GIS: latest developments

This is just a brief update to outline some of the latest developments to the project’s GIS element.

Web mapping: constructing an Open Source geostack

John, Xin and I have been thinking this month about how we might go about constructing the web-based mapping element seen as a vital component of the final website that we will produce as part of the project.  Xin constructed a good initial plan and then I found a very useful tutorial and software package on OpenGeo.  This OpenGeo Suite is well-documented and seems to function well as a route to provide webpage-embedded interactive maps.

The team installed the Suite on the OeRC’s server and used it to feed data to a test webpage (written based upon the OpenLayers API).  The results were very promising and we hope to use this software / process as part of the construction of our final website output, where appropriate.  What data and results the final website will map is still very much an open question!

Converting Ordnance Survey grid references

Whilst looking at and importing AIP data for field systems into the project’s GIS database, I wrote a small piece of Python code to convert Ordnance Survey National Grid References (NGRs) to numeric x and y coordinates for GIS implementation (in metres, not latitude / longitude).  The code should be available for download here.  It runs in Python (2.7) and would need expanding to include the capture of NGRs from a source file and the writing of output x y coordinates to a results file, as it is only really of use for bulk conversion purposes.  Apologies for the quality of my coding…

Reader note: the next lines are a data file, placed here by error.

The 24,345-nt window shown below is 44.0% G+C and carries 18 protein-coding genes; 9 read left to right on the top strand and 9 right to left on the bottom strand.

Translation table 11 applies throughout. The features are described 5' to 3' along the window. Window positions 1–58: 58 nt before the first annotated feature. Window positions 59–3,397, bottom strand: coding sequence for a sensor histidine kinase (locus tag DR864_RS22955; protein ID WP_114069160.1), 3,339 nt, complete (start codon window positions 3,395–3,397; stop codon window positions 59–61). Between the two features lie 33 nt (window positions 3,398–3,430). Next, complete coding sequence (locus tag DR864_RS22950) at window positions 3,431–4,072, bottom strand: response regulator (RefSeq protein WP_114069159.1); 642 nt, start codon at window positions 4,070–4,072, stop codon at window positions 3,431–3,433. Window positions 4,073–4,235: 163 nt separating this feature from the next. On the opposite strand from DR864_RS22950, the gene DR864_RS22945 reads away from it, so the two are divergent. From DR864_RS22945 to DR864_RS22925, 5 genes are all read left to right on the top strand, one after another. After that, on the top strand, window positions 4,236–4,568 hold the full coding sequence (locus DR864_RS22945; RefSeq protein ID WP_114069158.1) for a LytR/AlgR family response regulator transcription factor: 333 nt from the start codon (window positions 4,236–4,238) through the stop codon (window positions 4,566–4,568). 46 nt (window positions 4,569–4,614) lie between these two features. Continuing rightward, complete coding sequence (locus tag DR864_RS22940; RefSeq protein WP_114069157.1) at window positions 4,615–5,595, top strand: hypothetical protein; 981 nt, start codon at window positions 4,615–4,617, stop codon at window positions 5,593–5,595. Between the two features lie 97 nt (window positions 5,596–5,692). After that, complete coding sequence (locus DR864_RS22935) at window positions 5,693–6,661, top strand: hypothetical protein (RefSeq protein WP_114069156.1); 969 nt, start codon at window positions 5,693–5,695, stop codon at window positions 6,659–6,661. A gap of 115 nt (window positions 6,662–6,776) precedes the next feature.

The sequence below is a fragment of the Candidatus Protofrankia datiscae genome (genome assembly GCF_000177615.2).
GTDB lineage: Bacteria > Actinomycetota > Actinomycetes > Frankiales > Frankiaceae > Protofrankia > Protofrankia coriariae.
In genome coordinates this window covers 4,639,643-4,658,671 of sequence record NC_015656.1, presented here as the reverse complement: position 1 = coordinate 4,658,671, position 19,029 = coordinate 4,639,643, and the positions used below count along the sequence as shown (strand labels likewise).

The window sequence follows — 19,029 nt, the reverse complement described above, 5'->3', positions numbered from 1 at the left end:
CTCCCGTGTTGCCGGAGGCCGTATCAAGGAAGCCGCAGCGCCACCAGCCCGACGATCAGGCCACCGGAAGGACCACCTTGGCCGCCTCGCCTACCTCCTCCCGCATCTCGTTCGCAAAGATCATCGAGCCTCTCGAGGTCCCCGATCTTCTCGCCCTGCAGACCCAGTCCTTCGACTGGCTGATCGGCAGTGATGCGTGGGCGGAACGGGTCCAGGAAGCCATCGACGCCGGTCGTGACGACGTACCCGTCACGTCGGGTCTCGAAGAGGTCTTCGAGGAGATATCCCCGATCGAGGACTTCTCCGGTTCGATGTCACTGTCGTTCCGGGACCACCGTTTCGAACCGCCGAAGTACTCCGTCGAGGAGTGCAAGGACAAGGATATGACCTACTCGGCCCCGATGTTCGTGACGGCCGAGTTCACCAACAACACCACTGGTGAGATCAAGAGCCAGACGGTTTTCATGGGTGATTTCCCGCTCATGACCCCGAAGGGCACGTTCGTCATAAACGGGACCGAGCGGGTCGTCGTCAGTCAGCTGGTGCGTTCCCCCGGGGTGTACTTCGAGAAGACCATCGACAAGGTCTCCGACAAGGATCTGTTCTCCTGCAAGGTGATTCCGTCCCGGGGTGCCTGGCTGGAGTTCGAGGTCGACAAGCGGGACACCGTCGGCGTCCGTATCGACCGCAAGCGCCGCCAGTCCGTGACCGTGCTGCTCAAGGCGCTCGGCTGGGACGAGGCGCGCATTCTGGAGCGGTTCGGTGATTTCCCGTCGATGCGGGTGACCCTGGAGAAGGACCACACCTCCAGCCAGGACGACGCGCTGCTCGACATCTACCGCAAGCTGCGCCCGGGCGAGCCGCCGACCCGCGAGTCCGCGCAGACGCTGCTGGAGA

My previous (brief) online guide to this subject can be found here.  Incidentally, my main tip for doing this manually is: make sure you do not confuse your easting and your northing!

Processing NMP data for GIS analysis

I have also been working on processing the NMP data for the south west and south east received from English Heritage.

It was found to be useful to copy the raster layers into a Raster Catalog object in ArcGIS.  This makes possible various analytical methods that would otherwise be closed to raster data (such as the Select by Location tool), and also makes it easier to handle multiple tiles in one batch (including controlling the display of blank vector tiles at inappropriate scales for raster rendering, e.g. when zoomed out too far to show any detail).  The Raster Catalog will be updated as further data is received.

With the vector data (in CAD format), it was found to be useful to convert the files into a single Geodatabase (.gdb) object in ArcGIS.  This, again, makes it easier to handle multiple tiles at once (including maintaining symbology across tiles) and also makes it easier to output composites of multiple tiles to other formats (such as shapefiles).  Again, this Geodatabase will be updated as further data is received.

The results look good and should form a strong basis for the research undertaken by the project (in conjunction with our other data sources, of course).

Chris Green

2 thoughts on “GIS: latest developments

  1. Pingback: The AIP: maximising the picture | English Landscape and Identities

  2. Pingback: ArcMap: generating squares to represent NGR precision | English Landscape and Identities

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